(October 30, 1935 - July 27, 2011) was a Hungarian
writer, who lived in Switzerland
and wrote in French
. Kristof received the European prize for French literature for The Notebook
(1986). She won the 2001 Gottfried Keller Award in Switzerland and the Austrian State Prize for European Literature
Kristof was born on October 30, 1935. At the age of 21 she had to leave her country when the Hungarian anti-communist revolution
was suppressed by the Soviet
military. She, her husband (who used to be her history teacher at school) and their 4 month-old daughter escaped to Neuchâtel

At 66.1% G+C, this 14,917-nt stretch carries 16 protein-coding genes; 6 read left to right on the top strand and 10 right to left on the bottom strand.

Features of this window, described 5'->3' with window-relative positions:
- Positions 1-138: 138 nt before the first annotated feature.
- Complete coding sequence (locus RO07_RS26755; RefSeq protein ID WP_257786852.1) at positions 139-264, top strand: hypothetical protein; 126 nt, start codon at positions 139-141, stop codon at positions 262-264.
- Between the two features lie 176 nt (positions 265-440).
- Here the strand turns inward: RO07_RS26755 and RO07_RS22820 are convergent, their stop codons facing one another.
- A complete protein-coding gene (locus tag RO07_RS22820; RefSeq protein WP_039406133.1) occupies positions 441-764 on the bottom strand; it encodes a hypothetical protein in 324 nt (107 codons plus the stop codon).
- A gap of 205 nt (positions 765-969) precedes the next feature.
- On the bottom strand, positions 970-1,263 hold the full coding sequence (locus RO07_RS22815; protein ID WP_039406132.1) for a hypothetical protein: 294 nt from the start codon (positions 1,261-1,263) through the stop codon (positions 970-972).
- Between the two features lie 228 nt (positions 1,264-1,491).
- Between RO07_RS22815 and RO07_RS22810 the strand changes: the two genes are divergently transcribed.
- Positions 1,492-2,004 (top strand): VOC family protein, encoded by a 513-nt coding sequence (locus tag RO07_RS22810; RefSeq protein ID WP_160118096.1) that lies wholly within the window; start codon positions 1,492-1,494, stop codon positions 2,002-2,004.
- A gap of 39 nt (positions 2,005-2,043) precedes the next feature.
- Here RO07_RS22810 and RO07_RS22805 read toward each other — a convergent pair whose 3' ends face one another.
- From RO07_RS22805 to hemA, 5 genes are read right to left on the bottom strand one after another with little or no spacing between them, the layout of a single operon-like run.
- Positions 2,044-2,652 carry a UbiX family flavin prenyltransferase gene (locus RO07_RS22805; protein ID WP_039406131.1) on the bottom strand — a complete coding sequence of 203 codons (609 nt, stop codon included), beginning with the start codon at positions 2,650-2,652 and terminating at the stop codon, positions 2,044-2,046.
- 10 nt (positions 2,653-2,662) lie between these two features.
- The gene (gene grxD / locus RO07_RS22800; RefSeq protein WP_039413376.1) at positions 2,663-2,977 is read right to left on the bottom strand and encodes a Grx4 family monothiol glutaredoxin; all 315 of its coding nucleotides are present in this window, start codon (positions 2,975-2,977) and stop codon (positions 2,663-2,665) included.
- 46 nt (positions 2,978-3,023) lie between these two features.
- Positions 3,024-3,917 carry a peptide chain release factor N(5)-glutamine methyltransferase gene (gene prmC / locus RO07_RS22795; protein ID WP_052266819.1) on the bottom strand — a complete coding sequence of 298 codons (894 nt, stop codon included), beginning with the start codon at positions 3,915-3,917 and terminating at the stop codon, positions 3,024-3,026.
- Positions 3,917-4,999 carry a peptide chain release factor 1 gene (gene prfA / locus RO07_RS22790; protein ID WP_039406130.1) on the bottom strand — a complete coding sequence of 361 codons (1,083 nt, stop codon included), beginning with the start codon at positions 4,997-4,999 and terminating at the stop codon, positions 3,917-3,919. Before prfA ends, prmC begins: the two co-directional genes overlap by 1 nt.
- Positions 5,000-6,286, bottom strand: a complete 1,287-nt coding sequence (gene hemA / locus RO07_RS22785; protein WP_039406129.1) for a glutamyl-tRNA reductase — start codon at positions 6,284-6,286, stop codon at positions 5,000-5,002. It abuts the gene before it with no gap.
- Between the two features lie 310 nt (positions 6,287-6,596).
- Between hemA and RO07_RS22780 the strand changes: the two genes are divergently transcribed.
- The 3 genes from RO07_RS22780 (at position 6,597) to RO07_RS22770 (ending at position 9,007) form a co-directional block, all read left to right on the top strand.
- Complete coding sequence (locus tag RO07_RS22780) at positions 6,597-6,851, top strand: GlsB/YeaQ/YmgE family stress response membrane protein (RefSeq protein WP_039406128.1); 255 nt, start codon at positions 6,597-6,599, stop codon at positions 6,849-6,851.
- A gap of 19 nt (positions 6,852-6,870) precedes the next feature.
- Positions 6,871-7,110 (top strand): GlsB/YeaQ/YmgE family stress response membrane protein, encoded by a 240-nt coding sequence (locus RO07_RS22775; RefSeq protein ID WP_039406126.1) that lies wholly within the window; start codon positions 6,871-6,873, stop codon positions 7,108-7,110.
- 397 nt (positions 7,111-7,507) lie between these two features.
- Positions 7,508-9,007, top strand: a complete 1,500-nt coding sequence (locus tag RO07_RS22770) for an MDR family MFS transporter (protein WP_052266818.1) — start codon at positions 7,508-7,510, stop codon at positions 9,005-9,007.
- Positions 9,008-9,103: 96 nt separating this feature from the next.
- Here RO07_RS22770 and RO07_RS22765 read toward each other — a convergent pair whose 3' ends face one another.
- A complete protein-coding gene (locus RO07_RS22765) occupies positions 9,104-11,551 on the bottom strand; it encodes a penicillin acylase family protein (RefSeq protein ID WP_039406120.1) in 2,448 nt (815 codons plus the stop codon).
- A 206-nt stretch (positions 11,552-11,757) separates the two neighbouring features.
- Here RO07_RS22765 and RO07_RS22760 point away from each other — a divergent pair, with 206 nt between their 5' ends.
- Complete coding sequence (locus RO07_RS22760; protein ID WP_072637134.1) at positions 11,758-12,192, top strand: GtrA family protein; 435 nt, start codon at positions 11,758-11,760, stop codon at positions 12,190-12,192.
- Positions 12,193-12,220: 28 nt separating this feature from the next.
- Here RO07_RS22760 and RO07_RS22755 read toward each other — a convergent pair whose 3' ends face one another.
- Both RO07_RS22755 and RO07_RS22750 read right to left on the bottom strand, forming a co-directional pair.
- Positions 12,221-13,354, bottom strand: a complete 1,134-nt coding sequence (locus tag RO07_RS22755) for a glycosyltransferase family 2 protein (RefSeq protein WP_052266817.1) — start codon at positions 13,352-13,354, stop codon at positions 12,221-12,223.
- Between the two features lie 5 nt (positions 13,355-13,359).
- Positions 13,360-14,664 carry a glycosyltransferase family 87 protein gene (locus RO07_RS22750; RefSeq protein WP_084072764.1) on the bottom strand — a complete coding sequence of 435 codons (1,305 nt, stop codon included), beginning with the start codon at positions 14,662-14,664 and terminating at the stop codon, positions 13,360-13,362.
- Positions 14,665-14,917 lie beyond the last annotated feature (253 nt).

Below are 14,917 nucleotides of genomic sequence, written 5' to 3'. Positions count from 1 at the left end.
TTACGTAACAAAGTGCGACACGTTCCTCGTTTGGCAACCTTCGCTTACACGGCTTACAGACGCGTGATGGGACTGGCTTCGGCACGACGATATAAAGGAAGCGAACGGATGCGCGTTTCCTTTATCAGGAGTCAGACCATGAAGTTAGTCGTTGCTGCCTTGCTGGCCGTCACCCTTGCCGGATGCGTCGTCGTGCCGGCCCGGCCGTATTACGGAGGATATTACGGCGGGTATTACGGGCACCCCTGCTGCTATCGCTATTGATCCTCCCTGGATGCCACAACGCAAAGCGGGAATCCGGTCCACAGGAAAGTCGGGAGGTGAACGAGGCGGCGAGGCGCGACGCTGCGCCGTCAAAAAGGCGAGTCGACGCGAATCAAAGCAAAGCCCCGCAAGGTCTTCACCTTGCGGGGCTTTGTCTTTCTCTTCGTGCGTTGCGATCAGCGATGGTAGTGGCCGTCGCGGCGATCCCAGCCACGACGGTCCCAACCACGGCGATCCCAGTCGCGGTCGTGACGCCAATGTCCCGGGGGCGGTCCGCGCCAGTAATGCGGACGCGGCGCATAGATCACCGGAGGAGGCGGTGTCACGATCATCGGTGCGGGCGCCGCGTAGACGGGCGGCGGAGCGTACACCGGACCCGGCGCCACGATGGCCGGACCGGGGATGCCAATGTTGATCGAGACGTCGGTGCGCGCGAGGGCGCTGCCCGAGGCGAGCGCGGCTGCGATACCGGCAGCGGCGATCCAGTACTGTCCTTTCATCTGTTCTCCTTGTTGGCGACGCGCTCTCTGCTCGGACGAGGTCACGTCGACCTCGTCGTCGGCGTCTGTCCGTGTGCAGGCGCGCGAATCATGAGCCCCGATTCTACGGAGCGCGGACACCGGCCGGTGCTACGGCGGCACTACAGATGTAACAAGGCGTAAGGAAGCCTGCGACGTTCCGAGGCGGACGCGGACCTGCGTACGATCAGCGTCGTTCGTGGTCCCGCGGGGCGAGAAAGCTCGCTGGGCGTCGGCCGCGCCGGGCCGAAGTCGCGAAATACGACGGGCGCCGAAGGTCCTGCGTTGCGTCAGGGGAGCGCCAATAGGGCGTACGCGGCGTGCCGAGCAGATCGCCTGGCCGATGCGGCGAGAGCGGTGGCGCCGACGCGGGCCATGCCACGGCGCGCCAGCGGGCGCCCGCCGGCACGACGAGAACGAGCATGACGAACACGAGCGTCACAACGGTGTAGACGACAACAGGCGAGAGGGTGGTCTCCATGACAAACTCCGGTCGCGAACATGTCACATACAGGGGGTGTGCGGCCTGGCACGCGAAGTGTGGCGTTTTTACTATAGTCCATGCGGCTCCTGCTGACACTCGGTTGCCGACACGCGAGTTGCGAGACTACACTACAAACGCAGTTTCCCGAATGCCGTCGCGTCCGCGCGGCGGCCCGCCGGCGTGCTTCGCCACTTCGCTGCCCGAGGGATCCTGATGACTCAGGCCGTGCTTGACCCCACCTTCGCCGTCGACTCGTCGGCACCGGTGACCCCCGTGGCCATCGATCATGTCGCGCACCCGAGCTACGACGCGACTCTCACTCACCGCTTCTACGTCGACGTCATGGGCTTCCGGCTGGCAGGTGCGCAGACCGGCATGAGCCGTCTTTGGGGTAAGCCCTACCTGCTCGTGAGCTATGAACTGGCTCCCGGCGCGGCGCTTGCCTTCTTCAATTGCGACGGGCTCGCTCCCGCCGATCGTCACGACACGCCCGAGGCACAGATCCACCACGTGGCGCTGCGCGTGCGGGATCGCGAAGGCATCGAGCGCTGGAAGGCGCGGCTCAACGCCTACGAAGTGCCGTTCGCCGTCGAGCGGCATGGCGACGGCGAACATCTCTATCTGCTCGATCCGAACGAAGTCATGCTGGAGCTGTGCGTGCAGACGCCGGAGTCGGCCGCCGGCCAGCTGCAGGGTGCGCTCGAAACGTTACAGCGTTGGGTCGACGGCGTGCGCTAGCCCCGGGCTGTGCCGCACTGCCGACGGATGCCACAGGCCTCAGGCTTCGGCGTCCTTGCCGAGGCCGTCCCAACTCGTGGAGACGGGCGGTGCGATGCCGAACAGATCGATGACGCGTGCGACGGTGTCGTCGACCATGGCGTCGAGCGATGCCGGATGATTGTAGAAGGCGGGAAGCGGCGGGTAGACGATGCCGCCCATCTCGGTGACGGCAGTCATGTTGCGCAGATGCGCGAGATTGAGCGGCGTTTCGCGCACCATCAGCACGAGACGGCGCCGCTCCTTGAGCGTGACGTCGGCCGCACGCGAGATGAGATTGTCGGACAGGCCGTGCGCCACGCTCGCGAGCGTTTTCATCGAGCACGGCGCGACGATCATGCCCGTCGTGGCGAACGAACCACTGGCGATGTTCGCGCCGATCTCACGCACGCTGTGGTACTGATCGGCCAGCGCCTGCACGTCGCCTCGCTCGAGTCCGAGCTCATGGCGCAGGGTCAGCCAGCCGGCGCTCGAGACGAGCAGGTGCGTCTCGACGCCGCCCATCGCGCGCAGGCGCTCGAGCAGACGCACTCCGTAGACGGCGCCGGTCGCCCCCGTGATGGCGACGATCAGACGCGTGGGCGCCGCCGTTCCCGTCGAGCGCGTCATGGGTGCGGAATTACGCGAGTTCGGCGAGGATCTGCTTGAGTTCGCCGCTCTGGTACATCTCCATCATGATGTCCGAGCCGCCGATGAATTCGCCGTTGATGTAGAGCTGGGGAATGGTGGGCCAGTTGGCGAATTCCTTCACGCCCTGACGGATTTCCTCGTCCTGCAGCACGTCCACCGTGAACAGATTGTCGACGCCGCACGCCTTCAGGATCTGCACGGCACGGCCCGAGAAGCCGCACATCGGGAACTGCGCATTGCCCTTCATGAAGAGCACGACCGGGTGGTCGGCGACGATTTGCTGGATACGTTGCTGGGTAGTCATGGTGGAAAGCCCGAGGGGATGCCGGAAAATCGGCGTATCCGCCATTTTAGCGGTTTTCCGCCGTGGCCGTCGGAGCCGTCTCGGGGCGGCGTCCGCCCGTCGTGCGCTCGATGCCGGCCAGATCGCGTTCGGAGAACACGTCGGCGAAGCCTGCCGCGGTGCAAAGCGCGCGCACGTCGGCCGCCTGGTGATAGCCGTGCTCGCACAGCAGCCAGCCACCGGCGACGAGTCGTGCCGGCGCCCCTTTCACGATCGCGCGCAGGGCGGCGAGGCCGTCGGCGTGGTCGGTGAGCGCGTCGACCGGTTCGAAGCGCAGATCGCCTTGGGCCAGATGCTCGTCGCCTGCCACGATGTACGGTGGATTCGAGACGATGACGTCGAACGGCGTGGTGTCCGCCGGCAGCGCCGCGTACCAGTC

. After 5 years of loneliness and exile, she quit her work in a factory and left her husband. She started studying French and began to write novels in that language.
Agota Kristof's first steps as a writer were in the realm of poetry and theater (John et Joe, Un rat qui passe
), which is a facet of her works that did not have as great an impact as her trilogy. In 1986 Kristof’s first novel, The Notebook
appeared. It was the beginning of a moving trilogy
. The sequel titled The Proof
came 2 years later. The third part was published in 1991 under the title The Third Lie
. The most important themes of this trilogy are war and destruction, love and loneliness, promiscuous, desperate, and attention-seeking sexual encounters, desire and loss, truth and fiction.
Agota Kristof received... Read More